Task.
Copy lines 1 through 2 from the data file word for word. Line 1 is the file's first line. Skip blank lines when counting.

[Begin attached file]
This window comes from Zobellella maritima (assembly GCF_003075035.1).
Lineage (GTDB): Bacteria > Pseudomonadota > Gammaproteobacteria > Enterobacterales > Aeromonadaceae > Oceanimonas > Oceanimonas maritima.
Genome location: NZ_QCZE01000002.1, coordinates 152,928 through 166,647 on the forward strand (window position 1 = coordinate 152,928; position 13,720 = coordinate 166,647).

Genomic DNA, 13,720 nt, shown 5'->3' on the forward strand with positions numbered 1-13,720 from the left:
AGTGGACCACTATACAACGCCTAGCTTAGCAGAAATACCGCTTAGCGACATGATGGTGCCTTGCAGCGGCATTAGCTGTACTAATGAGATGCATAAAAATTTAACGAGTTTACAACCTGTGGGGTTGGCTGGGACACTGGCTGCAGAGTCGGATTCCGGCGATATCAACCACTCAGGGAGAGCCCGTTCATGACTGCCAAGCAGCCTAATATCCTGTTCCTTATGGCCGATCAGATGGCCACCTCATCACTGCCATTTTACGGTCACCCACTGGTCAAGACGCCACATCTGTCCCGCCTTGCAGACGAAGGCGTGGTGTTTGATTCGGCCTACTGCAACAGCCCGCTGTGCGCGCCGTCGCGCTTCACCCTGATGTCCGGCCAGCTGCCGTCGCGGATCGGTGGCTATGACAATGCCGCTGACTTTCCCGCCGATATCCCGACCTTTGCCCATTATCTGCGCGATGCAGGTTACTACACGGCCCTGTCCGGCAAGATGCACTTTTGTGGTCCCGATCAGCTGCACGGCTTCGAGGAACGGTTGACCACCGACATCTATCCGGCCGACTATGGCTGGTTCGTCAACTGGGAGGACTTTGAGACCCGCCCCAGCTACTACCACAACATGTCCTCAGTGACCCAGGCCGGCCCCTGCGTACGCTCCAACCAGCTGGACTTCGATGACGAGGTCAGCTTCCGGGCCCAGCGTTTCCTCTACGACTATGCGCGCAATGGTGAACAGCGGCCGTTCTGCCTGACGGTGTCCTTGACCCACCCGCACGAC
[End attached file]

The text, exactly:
This window comes from Zobellella maritima (assembly GCF_003075035.1).
Lineage (GTDB): Bacteria > Pseudomonadota > Gammaproteobacteria > Enterobacterales > Aeromonadaceae > Oceanimonas > Oceanimonas maritima.